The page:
Some days it seems that we have seldom lived in darker times. But writers such as Melissa Green, now living in Boston, are here to remind us about history, dark history — and that if others can survive and resist it, maybe we can, too.
Here is Melissa, a revered poet and memoirist, on her friendship with Nobel Laureate Joseph Brodsky. Brodsky was expelled from the Soviet Union in 1972 after much persecution. He had been condemned to a Soviet mental institution and spent five years in an Arctic labor camp before and gaining asylum in the United States. Here, at the Dia Foundation in New York City, Melissa Green connects both to him and to history and an entire line of Russian poets who persevered through unthinkable suffering due to the regimes they lived under.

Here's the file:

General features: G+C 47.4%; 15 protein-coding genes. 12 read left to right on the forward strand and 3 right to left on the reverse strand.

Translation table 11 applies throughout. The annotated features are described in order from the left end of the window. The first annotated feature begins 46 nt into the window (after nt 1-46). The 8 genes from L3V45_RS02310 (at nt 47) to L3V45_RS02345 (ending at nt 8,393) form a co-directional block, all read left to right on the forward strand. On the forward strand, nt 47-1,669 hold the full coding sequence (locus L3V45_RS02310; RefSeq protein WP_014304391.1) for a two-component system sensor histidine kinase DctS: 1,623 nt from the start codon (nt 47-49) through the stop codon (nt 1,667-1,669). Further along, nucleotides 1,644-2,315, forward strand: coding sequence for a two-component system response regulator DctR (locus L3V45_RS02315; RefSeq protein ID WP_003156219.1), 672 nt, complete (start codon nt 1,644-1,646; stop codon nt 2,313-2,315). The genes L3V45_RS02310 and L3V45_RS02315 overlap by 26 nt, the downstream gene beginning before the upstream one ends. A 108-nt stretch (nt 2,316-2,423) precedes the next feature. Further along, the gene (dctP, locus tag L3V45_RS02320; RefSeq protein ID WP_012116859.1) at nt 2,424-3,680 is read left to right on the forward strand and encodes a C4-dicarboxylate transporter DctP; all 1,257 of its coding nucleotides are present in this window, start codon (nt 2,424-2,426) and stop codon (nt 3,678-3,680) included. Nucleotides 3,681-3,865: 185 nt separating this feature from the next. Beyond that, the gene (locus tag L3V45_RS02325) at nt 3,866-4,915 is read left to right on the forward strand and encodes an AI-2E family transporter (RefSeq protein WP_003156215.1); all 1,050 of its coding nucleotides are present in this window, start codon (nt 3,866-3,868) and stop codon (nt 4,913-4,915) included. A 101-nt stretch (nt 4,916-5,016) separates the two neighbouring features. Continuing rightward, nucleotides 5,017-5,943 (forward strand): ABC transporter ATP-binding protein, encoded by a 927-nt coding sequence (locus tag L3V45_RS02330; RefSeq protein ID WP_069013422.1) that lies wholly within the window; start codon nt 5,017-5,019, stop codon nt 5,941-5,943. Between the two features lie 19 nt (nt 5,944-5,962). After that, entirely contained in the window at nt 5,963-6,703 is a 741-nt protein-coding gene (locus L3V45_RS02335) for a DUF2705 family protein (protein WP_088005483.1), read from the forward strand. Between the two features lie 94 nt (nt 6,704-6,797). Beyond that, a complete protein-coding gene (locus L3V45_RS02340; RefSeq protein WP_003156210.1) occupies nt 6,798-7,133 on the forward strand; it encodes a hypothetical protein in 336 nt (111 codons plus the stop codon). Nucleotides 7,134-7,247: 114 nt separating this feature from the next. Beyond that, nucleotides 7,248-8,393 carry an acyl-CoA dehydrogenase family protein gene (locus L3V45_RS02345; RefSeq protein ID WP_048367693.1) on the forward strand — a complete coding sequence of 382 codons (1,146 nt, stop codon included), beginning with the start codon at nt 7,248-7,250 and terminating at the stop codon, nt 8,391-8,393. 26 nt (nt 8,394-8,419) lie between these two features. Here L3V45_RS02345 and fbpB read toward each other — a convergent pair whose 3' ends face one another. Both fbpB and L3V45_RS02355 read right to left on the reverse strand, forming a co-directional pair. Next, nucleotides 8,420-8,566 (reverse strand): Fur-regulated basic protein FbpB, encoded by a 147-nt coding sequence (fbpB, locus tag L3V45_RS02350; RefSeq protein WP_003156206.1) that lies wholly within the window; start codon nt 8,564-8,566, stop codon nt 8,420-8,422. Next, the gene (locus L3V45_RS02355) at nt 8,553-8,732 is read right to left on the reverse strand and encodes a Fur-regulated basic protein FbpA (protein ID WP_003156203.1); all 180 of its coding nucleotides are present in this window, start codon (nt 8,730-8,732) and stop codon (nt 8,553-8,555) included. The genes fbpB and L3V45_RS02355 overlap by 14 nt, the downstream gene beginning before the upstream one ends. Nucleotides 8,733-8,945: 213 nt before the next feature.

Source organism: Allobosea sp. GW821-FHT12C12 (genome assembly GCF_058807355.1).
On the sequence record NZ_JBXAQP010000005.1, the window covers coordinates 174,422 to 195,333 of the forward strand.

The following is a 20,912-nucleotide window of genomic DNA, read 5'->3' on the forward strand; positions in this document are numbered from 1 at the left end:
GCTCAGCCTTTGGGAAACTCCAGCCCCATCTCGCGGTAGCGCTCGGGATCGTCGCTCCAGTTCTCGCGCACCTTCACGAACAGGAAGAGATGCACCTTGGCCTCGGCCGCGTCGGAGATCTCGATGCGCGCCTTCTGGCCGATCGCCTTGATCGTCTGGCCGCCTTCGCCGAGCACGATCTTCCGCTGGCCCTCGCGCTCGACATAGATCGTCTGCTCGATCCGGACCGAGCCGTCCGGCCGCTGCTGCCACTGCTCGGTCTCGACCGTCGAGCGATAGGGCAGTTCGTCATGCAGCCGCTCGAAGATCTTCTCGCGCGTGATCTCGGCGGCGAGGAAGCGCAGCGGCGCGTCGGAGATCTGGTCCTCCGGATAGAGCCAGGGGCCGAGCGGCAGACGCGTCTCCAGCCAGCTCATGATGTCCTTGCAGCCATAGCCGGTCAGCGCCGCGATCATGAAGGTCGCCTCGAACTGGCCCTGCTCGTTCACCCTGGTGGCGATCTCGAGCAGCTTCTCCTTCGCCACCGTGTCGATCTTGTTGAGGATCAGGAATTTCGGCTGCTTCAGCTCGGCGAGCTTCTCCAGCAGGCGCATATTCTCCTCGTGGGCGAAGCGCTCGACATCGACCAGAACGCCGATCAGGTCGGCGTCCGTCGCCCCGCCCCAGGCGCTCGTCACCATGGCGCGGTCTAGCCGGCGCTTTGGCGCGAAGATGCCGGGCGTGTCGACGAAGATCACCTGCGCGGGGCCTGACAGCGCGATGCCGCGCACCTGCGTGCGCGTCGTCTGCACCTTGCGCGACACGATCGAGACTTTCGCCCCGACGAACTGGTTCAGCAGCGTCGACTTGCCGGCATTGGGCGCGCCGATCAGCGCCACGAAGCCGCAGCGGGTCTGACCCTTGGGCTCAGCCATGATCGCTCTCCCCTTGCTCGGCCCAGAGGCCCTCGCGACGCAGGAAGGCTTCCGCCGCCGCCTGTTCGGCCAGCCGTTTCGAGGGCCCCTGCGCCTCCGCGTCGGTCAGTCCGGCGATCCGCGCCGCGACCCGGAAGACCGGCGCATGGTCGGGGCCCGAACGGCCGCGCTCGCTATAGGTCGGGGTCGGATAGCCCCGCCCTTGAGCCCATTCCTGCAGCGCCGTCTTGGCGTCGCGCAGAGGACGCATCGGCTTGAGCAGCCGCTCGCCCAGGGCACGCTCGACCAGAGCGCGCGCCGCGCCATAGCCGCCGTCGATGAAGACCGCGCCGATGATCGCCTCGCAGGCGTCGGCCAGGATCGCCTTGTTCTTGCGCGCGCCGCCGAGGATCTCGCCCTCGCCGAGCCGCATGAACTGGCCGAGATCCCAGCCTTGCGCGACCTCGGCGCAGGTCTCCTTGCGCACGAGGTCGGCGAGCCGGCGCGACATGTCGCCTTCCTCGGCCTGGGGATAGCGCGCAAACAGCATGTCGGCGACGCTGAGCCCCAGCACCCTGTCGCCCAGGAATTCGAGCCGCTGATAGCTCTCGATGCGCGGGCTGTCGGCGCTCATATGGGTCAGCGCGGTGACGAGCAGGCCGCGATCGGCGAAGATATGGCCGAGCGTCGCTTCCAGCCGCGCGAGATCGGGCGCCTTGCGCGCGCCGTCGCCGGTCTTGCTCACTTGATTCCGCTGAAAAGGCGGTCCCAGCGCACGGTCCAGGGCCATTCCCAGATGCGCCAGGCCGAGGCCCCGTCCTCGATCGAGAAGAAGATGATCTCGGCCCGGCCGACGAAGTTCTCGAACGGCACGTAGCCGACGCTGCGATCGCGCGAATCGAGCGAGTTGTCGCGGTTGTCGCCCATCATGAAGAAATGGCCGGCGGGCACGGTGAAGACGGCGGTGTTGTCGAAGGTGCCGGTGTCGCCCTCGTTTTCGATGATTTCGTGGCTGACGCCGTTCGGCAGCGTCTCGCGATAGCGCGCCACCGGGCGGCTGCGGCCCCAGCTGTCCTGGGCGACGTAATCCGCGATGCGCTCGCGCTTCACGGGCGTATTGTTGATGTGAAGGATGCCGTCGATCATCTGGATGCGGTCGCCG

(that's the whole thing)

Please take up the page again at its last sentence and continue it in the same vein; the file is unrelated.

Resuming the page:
Melissa is the author of three books of poetry, The Squanicook Eclogues, Fifty-Two and Magpiety: New and Selected Poems; and two memoirs, Color Is the Suffering of Light and The Linen Way. Soundings, a book of twenty-two essays about her work by prominent American poets, edited by Sumita Chakraborty and published by Arrowsmith Press, was released in December 2016. She lives in Boston, Massachusetts.